Background: Congenital hypothyroidism (CH) is defined as the lack of thyroid hormones at birth. Mutations in at least 15 different genes have been associated with this disease. While up to 20% of CH cases are hereditary, the majority of cases are sporadic with unknown etiology. Apart from a monogenic pattern of inheritance, multigenic mechanisms have been suggested to play a role in CH. The genetics of CH has not been studied in Finland so far. Therefore, multigenic sequencing of CH candidate genes was performed in a Finnish patient cohort with both familial and sporadic CH. Methods: A targeted next-generation sequencing (NGS) panel, covering all exons of the major CH genes, was applied for 15 patients with sporadic and 11 index cases with familial CH. Results: Among the familial cases, six pathogenic mutations were found in the TPO, PAX8, and TSHR genes. Furthermore, pathogenic NKX2.1 and TG mutations were identified from sporadic cases, together with likely pathogenic variants in the TG, NKX2.5, SLC26A4, and DUOX2 genes. All identified novel pathogenic mutations were confirmed by Sanger-sequencing and characterized in silico and/or in vitro. Conclusion: In summary, the CH panel provides an efficient, cost-effective, and multigenic screening tool for both known and novel CH gene mutations. Hence, it may be a useful method to identify accurately the genetic etiology for dyshormogenic, familial, or syndromic forms of CH. PMID:27373559

  6. Identification of Genome-Wide Variants and Discovery of Variants Associated with Brassica rapa Clubroot Resistance Gene Rcr1 through Bulked Segregant RNA Sequencing

    Science.gov (United States)

    Yu, Fengqun; Zhang, Xingguo; Huang, Zhen; Chu, Mingguang; Song, Tao; Falk, Kevin C.; Deora, Abhinandan; Chen, Qilin; Zhang, Yan; McGregor, Linda; Gossen, Bruce D.; McDonald, Mary Ruth; Peng, Gary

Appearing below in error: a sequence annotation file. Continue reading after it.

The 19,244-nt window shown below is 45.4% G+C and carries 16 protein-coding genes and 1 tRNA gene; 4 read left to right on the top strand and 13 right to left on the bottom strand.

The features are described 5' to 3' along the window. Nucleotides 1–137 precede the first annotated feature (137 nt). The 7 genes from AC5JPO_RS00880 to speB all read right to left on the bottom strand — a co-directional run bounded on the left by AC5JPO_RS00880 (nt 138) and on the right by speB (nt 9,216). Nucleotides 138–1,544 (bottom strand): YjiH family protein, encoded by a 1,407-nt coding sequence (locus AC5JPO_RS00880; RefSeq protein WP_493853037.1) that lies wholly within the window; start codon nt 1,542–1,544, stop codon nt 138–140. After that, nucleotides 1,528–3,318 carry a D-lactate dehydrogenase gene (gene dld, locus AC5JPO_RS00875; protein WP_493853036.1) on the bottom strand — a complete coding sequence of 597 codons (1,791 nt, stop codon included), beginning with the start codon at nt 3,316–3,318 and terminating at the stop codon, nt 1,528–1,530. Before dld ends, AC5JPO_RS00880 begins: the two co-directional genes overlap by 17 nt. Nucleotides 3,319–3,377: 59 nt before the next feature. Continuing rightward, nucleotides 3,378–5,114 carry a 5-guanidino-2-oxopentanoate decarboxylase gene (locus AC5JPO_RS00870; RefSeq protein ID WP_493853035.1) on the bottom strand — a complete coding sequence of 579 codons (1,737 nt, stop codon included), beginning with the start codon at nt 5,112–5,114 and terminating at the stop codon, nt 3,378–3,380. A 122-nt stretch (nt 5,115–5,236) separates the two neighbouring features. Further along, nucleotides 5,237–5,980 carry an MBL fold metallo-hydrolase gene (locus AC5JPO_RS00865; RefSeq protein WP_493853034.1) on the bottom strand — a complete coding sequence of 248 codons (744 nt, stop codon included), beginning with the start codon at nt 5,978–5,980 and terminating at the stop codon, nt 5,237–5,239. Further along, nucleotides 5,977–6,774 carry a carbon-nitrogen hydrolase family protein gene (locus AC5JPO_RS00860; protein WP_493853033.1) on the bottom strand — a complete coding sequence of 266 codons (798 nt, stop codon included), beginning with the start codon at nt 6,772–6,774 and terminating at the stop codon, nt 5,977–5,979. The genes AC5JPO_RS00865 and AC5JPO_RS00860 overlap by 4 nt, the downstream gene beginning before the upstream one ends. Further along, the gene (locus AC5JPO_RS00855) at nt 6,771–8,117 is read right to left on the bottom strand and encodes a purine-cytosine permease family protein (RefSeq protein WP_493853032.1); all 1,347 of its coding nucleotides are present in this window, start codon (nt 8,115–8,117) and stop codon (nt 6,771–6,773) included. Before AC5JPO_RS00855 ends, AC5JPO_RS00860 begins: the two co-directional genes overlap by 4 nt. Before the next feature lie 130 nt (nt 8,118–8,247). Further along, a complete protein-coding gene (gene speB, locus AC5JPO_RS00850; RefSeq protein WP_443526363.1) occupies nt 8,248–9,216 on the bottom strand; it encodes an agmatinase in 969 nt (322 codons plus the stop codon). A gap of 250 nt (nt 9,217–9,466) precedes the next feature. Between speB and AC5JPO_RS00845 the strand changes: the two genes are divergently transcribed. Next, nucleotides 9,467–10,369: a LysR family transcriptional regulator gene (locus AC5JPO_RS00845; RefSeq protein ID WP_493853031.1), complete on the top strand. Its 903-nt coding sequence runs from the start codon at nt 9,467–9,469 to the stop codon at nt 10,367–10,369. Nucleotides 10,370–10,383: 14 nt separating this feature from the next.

2016-01-01

    Clubroot, caused by Plasmodiophora brassicae, is an important disease on Brassica species worldwide. A clubroot resistance gene, Rcr1, with efficacy against pathotype 3 of P. brassicae, was previously mapped to chromosome A03 of B. rapa in pak choy cultivar “Flower Nabana”. In the current study, resistance to pathotypes 2, 5 and 6 was shown to be associated with Rcr1 region on chromosome A03. Bulked segregant RNA sequencing was performed and short read sequences were assembled into 10 chromosomes of the B. rapa reference genome v1.5. For the resistant (R) bulks, a total of 351.8 million (M) sequences, 30,836.5 million bases (Mb) in length, produced 120-fold coverage of the reference genome. For the susceptible (S) bulks, 322.9 M sequences, 28,216.6 Mb in length, produced 109-fold coverage. In total, 776.2 K single nucleotide polymorphisms (SNPs) and 122.2 K insertion / deletion (InDels) in R bulks and 762.8 K SNPs and 118.7 K InDels in S bulks were identified; each chromosome had about 87% SNPs and 13% InDels, with 78% monomorphic and 22% polymorphic variants between the R and S bulks. Polymorphic variants on each chromosome were usually below 23%, but made up 34% of the variants on chromosome A03. There were 35 genes annotated in the Rcr1 target region and variants were identified in 21 genes. The numbers of poly variants differed significantly among the genes. Four out of them encode Toll-Interleukin-1 receptor / nucleotide-binding site / leucine-rich-repeat proteins; Bra019409 and Bra019410 harbored the higher numbers of polymorphic variants, which indicates that they are more likely candidates of Rcr1. Fourteen SNP markers in the target region were genotyped using the Kompetitive Allele Specific PCR method and were confirmed to associate with Rcr1. Selected SNP markers were analyzed with 26 recombinants obtained from a segregating population consisting of 1587 plants, indicating that they were completely linked to Rcr1. Nine SNP markers were used for marker

  7. Identification of Genome-Wide Variants and Discovery of Variants Associated with Brassica rapa Clubroot Resistance Gene Rcr1 through Bulked Segregant RNA Sequencing.

    Science.gov (United States)

    Yu, Fengqun; Zhang, Xingguo; Huang, Zhen; Chu, Mingguang; Song, Tao; Falk, Kevin C; Deora, Abhinandan; Chen, Qilin; Zhang, Yan; McGregor, Linda; Gossen, Bruce D; McDonald, Mary Ruth; Peng, Gary

    2016-01-01